by Rick Langenberg:
The Teller County commissioners and head officials received a big surprise during their final budget hearing: community leaders actually showing up to ask for cash. Due to “lean and mean times” for the last five years, county budget meetings have usually end within minutes with no one attending. In fact, a budget hearing of 10 minutes was considered impressive.
But last week, representatives from three organizations and entities made requests for financial help. And this combined with presentations made at an earlier meeting in July means that county officials have received bids for close to $50,000 for additional assistance. These pleas have come from such organizations as the Teller County Sheriff’s Office, the Teller Senior Coalition and Senior Center, Community of Caring, Teller Victim Advocates, and Teller-Park Conservation District.
None of the requests will break the county’s bank account. And according to Finance Director Laurie Litwin, these requests will be evaluated and will be part of the final budget, submitted to the commissioners on Dec. 11. Leading the request charge at the final budget hearing was Teller County Sheriff Mike Ensminger, with a bid for $8,800 for an additional program that could ultimately boost training efforts. In addition, the Teller Senior Center wanted $4,000 to help with seed money for a new proposed adult day care center to assist elderly assistance providers. Plus the Teller Victim Advocate group made a plea for $1,500 for gas expenses for its volunteers.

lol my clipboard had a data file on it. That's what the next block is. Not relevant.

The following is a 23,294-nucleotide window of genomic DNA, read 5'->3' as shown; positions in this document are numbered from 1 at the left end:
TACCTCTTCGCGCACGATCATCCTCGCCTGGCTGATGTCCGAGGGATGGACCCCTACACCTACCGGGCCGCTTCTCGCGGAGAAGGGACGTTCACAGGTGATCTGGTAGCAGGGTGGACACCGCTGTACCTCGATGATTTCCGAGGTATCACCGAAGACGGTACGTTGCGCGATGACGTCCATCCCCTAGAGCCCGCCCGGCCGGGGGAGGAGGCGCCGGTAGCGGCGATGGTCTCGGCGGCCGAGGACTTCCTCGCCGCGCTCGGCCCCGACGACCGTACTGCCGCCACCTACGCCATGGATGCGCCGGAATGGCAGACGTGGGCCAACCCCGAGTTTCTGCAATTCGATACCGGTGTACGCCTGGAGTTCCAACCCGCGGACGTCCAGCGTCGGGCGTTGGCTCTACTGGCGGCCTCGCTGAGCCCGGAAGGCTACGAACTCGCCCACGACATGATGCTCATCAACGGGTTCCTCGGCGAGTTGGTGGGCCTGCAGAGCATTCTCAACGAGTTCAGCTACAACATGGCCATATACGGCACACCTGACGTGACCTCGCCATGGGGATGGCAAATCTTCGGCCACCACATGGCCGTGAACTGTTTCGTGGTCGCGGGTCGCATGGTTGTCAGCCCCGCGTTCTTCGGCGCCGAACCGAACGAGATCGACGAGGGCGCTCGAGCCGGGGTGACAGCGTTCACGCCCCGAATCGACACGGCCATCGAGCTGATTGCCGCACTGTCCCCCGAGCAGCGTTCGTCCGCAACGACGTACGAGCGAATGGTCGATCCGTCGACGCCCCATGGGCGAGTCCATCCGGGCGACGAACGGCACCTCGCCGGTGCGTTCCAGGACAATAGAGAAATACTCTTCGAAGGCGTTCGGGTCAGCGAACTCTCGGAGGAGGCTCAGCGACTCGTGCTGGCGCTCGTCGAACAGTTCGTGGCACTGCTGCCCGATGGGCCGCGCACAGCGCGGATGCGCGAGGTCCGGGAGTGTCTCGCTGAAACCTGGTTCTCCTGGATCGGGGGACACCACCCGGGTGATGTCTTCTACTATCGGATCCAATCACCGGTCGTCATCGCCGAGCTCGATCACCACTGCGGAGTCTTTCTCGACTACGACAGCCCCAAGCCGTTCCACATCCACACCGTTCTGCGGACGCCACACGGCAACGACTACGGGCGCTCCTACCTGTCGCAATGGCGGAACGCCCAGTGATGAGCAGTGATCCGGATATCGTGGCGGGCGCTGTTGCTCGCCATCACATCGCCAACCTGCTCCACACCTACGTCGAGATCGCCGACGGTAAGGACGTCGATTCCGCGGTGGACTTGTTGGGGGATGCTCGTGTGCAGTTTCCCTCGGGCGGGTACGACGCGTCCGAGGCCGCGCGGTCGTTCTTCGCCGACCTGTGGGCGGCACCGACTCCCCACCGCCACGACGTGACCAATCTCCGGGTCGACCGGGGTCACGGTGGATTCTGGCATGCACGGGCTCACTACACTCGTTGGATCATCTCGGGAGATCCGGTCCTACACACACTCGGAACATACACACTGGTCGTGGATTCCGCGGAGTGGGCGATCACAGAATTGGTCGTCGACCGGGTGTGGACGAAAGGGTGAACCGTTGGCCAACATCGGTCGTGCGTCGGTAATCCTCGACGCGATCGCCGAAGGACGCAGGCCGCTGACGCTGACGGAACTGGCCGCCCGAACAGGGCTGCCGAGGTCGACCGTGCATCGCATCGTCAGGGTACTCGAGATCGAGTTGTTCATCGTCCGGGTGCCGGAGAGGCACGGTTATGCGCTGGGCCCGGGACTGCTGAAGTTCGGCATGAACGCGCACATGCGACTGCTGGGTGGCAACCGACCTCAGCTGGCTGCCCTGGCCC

In an earlier meeting, the county heard presentations from the Community of Caring and Teller Senior Coalition for transportation and meals programs, totaling more than $25,000. This many requests for money are unusual for the Teller County government, which has adopted a reputation as mini-Scrooge when it comes to dispersing funds for community programs.
The slew of requests may be a trademark of an improving economy.
But based on the county’s preliminary 2015 budget and overall message, next year isn’t a time to get too excited about a bullish fiscal portrait. The county is reporting a better financial picture, but its $26.4 million in expenditures for next year is on par with 2014. “It is very similar to last year’s budget,” said Litwin. The county is still only operating at 80 percent of the personnel it once had, based on 2010 workforce levels. In fact, some previously unfilled positions have been taken out of the equation entirely.
The big political unknown is Amendment 68, the pro-racetrack gambling proposition that could adversely impact the gaming revenue the county receives. According to Litwin, the results of this vote will have long-term impacts on the county’s financial situation. If it passes, the amendment won’t affect Teller immediately, but it could lead to a big decrease in Cripple Creek gaming revenue in future years, which will result in less money for the county.
Other issues of concern financially deal with lower property values throughout the county, resulting in less property tax revenue. The most recent assessments indicated a 2.7 percent plunge in values. Also, Teller has experienced a big reduction in grant monies from the state and federal governments. For 2015, Teller will only receive $561,813 in grant monies, compared to nearly $2 million in 2013.
This could result in fewer major road improvement projects.